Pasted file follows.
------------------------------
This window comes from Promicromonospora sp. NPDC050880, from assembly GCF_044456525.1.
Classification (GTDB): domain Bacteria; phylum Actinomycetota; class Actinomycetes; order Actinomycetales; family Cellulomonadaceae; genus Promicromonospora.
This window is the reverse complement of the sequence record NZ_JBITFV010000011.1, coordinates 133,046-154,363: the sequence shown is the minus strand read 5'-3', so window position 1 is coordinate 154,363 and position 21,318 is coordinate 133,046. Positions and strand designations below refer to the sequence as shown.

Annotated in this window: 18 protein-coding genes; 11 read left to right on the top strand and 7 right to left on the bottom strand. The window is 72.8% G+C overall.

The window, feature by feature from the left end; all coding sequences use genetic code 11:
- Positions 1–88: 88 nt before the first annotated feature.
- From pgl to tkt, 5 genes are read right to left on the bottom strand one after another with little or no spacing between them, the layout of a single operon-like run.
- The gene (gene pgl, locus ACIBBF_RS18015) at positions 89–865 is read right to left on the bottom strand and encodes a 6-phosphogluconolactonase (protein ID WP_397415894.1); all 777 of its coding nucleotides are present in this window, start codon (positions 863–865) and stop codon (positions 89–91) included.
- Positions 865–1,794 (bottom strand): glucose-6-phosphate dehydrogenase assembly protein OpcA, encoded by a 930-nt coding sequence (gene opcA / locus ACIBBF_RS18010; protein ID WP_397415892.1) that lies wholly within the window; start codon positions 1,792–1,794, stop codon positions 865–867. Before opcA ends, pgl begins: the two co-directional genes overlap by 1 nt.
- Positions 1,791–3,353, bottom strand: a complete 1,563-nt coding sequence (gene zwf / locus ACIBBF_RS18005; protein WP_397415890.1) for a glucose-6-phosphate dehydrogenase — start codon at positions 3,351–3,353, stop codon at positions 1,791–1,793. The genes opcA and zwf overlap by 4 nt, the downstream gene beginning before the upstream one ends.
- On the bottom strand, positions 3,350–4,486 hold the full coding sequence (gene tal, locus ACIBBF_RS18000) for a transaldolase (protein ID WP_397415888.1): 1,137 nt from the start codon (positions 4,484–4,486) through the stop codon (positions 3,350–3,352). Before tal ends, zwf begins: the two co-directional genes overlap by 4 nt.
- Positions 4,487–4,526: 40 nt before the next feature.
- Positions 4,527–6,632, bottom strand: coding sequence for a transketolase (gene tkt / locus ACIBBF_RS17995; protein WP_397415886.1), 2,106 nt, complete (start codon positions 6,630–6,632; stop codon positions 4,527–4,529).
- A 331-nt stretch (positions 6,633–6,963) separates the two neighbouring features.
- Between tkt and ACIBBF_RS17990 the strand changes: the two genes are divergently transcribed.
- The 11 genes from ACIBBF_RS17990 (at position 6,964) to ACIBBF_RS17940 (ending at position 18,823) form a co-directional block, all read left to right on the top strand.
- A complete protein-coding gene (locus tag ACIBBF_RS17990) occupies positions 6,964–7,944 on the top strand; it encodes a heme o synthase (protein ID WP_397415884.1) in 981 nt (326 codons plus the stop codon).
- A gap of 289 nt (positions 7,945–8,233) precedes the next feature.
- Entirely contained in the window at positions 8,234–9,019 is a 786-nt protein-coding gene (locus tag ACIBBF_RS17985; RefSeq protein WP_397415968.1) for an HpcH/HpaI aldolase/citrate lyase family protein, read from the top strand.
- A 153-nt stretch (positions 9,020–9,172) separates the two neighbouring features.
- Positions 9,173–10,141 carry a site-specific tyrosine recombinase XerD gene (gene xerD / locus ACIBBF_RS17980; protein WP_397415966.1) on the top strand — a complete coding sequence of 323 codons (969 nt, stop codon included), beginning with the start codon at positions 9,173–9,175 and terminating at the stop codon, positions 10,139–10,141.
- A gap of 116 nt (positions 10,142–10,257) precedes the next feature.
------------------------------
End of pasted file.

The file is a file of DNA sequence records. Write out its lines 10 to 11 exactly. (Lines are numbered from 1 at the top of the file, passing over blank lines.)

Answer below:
- Positions 1,791–3,353, bottom strand: a complete 1,563-nt coding sequence (gene zwf / locus ACIBBF_RS18005; protein WP_397415890.1) for a glucose-6-phosphate dehydrogenase — start codon at positions 3,351–3,353, stop codon at positions 1,791–1,793. The genes opcA and zwf overlap by 4 nt, the downstream gene beginning before the upstream one ends.
- On the bottom strand, positions 3,350–4,486 hold the full coding sequence (gene tal, locus ACIBBF_RS18000) for a transaldolase (protein ID WP_397415888.1): 1,137 nt from the start codon (positions 4,484–4,486) through the stop codon (positions 3,350–3,352). Before tal ends, zwf begins: the two co-directional genes overlap by 4 nt.